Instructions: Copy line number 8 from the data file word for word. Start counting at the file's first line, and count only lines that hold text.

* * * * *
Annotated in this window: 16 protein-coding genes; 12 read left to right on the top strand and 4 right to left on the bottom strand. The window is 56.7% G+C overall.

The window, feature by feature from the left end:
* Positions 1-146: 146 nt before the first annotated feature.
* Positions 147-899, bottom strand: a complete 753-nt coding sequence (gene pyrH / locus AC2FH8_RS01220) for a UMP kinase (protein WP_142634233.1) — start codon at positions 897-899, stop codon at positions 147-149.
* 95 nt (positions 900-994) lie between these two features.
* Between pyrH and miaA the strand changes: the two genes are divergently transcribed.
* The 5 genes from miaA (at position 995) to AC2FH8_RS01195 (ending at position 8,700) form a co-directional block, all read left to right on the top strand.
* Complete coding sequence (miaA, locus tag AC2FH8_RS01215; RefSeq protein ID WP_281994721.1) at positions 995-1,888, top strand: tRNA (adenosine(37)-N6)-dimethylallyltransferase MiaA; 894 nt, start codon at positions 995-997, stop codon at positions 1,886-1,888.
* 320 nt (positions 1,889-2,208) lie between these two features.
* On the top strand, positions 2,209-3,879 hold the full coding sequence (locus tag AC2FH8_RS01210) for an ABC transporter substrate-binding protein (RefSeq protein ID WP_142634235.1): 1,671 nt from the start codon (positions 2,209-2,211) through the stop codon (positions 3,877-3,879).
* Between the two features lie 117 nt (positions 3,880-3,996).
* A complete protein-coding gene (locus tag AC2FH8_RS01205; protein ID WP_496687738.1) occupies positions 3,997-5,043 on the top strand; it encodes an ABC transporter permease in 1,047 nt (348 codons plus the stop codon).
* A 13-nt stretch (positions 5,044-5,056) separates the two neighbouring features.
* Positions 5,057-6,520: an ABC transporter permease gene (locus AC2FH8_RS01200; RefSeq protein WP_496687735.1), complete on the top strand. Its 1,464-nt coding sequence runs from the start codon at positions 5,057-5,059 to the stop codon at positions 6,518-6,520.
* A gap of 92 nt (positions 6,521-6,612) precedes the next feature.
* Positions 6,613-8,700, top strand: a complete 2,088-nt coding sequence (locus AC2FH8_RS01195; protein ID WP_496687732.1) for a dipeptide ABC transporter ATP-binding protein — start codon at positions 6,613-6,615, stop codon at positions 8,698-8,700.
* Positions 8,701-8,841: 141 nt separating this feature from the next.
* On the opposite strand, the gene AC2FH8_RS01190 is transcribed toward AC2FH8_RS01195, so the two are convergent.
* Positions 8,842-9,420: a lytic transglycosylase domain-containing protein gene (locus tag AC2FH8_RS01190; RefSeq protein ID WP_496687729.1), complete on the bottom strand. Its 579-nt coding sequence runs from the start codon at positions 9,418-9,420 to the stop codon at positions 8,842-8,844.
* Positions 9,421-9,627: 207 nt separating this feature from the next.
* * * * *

* Complete coding sequence (miaA, locus tag AC2FH8_RS01215; RefSeq protein ID WP_281994721.1) at positions 995-1,888, top strand: tRNA (adenosine(37)-N6)-dimethylallyltransferase MiaA; 894 nt, start codon at positions 995-997, stop codon at positions 1,886-1,888.